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CDC report on screening
According to a recent report by the Center for Disease Control and Prevention (CDC) the number of Americans being screened for breast, colon and cervical cancers is below the targets set by the U.S. Preventive Services Task Force (USPSTF). Healthy People 2020 sets national objectives for use of the recommended cancer screening tests and identifies the National Health Interview Survey (NHIS) as the means to measure progress. Data from the 2010 NHIS were analyzed to assess use of the recommended tests by age, race, ethnicity, education, length of U.S. residence, and source and financing of health care to identify groups not receiving the full benefits of screening and to target specific interventions to increase screening rates.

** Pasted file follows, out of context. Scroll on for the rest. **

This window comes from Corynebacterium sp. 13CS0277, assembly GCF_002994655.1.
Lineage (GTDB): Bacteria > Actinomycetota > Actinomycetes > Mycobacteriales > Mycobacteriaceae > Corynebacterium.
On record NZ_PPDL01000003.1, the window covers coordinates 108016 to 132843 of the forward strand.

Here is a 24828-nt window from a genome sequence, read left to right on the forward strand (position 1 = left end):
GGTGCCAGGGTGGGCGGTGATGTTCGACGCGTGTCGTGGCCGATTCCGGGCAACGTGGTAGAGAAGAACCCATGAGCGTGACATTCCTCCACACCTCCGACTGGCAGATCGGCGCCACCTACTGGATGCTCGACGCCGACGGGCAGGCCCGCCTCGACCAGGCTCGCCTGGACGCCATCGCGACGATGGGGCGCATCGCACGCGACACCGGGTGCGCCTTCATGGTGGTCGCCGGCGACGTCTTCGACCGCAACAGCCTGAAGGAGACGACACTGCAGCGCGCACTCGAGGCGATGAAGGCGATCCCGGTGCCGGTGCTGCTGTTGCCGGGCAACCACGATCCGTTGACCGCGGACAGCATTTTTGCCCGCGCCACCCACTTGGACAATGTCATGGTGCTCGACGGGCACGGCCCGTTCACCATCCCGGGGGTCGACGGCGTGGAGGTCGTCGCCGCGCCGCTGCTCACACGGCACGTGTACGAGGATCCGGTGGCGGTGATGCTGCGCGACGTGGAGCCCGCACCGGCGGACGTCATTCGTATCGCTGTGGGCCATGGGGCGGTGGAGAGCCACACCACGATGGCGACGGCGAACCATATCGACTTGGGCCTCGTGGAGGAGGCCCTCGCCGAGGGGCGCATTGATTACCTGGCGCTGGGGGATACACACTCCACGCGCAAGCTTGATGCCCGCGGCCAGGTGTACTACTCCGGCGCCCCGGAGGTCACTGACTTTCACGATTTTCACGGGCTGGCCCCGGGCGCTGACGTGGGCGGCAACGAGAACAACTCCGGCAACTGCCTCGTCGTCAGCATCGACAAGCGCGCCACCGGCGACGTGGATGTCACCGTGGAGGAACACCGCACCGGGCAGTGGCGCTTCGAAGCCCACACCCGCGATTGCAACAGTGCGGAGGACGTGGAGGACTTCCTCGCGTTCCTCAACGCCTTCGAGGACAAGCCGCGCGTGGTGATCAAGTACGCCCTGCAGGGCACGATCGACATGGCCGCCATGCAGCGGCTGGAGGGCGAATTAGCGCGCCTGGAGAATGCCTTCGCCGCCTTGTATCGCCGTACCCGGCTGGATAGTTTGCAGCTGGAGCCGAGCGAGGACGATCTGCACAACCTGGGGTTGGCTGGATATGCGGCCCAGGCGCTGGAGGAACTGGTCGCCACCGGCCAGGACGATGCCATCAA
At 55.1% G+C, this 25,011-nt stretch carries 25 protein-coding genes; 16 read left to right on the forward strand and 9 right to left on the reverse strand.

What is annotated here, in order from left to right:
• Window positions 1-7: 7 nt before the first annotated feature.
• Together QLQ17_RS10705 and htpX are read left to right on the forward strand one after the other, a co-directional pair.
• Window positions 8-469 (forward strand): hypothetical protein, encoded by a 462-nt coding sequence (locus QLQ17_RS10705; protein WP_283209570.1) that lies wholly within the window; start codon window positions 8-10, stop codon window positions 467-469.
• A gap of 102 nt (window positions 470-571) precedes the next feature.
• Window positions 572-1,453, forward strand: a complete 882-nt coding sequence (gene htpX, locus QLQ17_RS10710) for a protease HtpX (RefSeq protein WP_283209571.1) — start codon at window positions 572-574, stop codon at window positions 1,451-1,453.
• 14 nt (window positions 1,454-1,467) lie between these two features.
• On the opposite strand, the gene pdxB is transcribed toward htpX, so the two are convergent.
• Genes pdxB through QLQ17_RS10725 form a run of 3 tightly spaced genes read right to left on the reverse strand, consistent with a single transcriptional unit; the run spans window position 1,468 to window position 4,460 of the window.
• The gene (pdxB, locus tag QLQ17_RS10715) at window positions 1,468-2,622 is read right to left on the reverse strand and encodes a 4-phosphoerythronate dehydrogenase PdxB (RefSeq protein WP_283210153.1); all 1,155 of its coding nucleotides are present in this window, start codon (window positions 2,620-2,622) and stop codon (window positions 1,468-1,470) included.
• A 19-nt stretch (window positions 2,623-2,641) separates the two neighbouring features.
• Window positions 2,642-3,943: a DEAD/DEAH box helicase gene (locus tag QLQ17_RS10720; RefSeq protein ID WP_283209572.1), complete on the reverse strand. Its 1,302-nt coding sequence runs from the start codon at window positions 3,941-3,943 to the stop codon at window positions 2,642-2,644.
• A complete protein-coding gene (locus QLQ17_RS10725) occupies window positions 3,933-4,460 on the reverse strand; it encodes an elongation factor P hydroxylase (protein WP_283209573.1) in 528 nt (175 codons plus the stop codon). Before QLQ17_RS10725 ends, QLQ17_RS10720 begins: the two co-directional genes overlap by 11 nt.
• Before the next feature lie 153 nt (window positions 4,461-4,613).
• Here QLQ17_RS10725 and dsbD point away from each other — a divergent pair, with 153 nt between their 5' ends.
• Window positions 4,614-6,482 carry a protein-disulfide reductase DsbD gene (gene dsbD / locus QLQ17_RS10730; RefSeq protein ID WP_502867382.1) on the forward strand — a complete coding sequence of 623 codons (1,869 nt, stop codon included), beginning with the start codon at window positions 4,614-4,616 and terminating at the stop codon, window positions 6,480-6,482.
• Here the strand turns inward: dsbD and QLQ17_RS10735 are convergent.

In 2010, 72.4 percent of women were being screened for breast cancer (below the 81.1 percent target), cervical cancer screening was 83.0 percent (below the target of 93.0 percent) and colorectal cancer screening was 58.6 percent (below the target of 70.5 percent).
The report indicates that screening rates for all three cancer screening tests were significantly lower among Asians than among whites and blacks. Hispanics were less likely to be screened for cervical and colorectal cancer. Higher screening rates were positively associated with education, availability and use of health care, and length of U.S. residence.
Recommendations made in the report include increased efforts to improve screening rates in all population groups (including targeting populations with particularly low levels of cancer screening) to increase population screening levels to meet Healthy People 2020 targets and reduce cancer morbidity and mortality.